The new Hohner model is the "Professional 2016 CBH", the initials identifying Huang as its inventor. It retains the hand-tuned bronze reeds of traditional harmonicas, but has been redesigned to incorporate improvements suggested by professional musicians in response to a Hohner inquiry. "They told us they wanted more resonance, more volume," says Huang. "They also wanted faster response and smoother action on the slide plunger. We achieved all these things, and more, by redesigning the parts and molding them from 'Delrin' acetal resin."

In previous chromatic models, the slide was a notched, flat, metal blade; in the CBH, it is half-round, and molded from "Delrin" AF, a resin containing "Teflon" TFE fibers for high resistance to abrasion and wear. "We wanted to eliminate the air leakage between one chamber and another that can blur a note," Huang says. "That called for an extremely tight fit, and a free-sliding motion. 'Delrin' gave it to us. The new slide shifts in a fraction of the time required by the old metal slide, and costs less to produce." Huang adds that "Delrin" is also vital for the friction-free motion of the spring-return plunger that actuates the slide.

In the CBH model, 32 resonating chambers are molded into a body of glass-filled "Delrin" 570. "It gave us the stiffness we needed in retaining proper dimensions in the complex body section, and in assuring quick and accurate assembly," Huang says. "It has other benefits, such as strength, toughness, and impact resistance that make it virtually unbreakable. Its resistance to moisture means that moving parts will continue to function smoothly. Its smooth, even texture in the contoured mouthpiece and face plates makes the CBH easy to hold, comfortable to play."

Ernest Graber, president of Graper, Rogg, Inc, molders of the CBH's parts, was in a select audience for the first performance of the new instrument as Cham-Ber Huang played the first movement of Bach's E-flat Major (Flute) Sonata to signal the first production run. "The original specification in the slide area had been plus-or-minus 0.002 inch," Graber recalls, "and at Cham-Ber's request, we retooled the cavity to lower it. When he came to check the fit, he didn't bother with a micrometer or calipers. He just assembled the parts, screwed on two reed plates, and began to play. When he kept on playing, we knew we had succeeded." According to Huang, "there's no other way to test a musical instrument. The professional harmonica player couldn't care less about dimensions. All he's interested in is how fast and how true it will play."

The "Professional 2016 CBH", now being produced in Hicksville, is the first Hohner harmonica to be produced in the United States. The company's other products -- keyboards, guitars, and other instruments and accessories -- are manufactured in plants throughout the world, but Trossingen remains the harmonica capital. Nearly every family there has at least one member working for Hohner; often jobs are passed from one generation to the next. Tuners, with an ear for perfect pitch, are very important people at the plant. They spend each day in small, individual rooms, listening to the sounds produced by a bellows drawing air across reeds, one by one, and making corrections where necessary. The town is the home of the State Music College of Trossingen, where harmonica, accordion, piano, and violin are taught.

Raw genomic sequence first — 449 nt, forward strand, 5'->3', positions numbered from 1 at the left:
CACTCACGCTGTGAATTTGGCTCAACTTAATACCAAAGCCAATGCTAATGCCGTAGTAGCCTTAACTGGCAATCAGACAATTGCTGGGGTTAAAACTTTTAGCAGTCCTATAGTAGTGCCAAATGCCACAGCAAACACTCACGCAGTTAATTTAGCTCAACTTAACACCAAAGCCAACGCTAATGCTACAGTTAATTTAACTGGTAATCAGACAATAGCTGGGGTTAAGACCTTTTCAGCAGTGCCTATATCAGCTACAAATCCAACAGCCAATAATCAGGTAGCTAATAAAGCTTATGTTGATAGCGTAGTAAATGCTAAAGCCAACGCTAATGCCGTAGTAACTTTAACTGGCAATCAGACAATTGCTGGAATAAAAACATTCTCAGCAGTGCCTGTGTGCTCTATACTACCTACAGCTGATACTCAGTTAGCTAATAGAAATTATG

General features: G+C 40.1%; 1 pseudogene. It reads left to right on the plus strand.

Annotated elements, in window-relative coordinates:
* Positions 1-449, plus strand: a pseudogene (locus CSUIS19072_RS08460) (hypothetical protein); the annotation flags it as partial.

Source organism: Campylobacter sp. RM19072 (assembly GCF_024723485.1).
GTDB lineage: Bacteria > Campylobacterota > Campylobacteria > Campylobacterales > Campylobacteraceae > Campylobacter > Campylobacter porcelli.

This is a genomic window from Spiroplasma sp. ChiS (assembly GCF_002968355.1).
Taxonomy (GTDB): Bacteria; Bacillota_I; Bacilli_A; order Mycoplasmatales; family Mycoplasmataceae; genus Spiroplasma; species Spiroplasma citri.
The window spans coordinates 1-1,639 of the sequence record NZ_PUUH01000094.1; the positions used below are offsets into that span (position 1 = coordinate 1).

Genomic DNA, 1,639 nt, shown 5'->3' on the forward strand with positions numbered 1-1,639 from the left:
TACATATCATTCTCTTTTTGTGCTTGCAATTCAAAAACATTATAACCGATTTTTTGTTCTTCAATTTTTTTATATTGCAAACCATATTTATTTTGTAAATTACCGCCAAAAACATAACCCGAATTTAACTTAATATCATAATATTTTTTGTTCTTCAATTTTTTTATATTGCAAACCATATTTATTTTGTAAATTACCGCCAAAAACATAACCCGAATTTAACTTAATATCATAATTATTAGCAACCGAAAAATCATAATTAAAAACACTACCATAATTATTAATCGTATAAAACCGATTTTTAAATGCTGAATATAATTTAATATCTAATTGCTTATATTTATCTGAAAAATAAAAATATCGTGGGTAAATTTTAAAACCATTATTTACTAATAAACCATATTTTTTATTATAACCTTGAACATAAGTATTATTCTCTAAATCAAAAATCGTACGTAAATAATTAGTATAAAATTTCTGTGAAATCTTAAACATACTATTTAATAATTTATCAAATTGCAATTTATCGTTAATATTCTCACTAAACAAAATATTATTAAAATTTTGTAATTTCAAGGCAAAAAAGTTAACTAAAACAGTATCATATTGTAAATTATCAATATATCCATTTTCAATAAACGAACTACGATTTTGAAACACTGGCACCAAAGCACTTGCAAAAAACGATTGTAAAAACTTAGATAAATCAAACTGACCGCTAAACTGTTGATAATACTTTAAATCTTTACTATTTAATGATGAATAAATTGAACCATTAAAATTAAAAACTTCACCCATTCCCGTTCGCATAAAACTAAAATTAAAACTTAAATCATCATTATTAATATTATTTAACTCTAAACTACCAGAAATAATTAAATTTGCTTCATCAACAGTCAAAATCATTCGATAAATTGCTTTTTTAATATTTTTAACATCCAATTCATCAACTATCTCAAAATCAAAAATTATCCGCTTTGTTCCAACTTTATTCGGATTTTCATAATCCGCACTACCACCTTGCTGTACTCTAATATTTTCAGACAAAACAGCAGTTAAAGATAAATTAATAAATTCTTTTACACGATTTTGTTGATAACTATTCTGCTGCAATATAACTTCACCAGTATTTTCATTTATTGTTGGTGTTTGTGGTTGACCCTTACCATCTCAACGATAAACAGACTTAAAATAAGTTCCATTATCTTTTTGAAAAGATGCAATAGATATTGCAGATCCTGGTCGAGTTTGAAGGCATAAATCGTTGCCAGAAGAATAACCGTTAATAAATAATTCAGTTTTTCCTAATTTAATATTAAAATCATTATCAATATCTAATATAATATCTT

Cham-Ber Huang regards the "2016 CBH" as an example of the harmonica's responsiveness to changing musical tastes. "Sure, you'll still find the mouth organ in the company of a fiddle and guitar at a country hoedown," he says, "but you'll also find it in concerts by the Rolling Stones and other rock groups. It's as much at ease in the hands of classical virtuoso John Sebastian, Sr, as it is in those of his son, leader of the now-disbanded 'Lovin Spoonful,' or in the hands of country and western star Charlie McCoy who was named instrumentalist of the year three times in a row."

Huang bought his first Hohner "Marine Band" harmonica in his native Shanghai when he was six years old, and taught himself to play it. His interest in the instrument continued as he pursued a degree in engineering at Shanghai's St John's University, and a degree in violin at the Shanghai Music Conservatory. In 1953, he arrived in New York and made his American concert debut with the harmonica at New York's Town Hall. Since, he has appeared in concerts throughout the world.

Despite his fame as a concert artist, Huang feels his greatest contribution to the art may be in his technical accomplishments. "I am very pleased to have my initials -- CBH -- engraved on the new '2016'," he says. "Incidentally, if anyone wonders about my first name -- Cham-Ber -- the explanation is simple. My surname is that of the first Chinese emperor, Huang, which means the royal colors of gold and yellow. When I was born my parents named me Tsing-Barh, meaning sky blue and crystal white, a combination that represents purity. After I left China, I felt this was all a little too colorful for most people; they had trouble pronouncing and spelling it. I wanted another name, and since my harmonica concerts generally fit into the musical category known as 'chamber music,' I injected a hyphen in the word to give it an Oriental flavor, and I have been Cham-Ber ever since."

Huang's affection for the harmonica is felt universally by those who have succumbed to its charm. John Steinbeck caught some of this in his Grapes of Wrath: "A harmonica is easy to carry. Take it out of your hip pocket, knock it against your palm to shake out the dirt and pocket fuzz and bits of tobacco. Now it's ready. You can do anything with a harmonica . . . you can mold the music with curved hands, making it wail and cry like bagpipes, making it full and round like an organ, making it as sharp and brittle as the reed pipes of the hills. And you can play and put it back in your pocket. It is always with you, always in your pocket." From the Grapes of Wrath by John Steinbeck, copyright 1939 and 1967.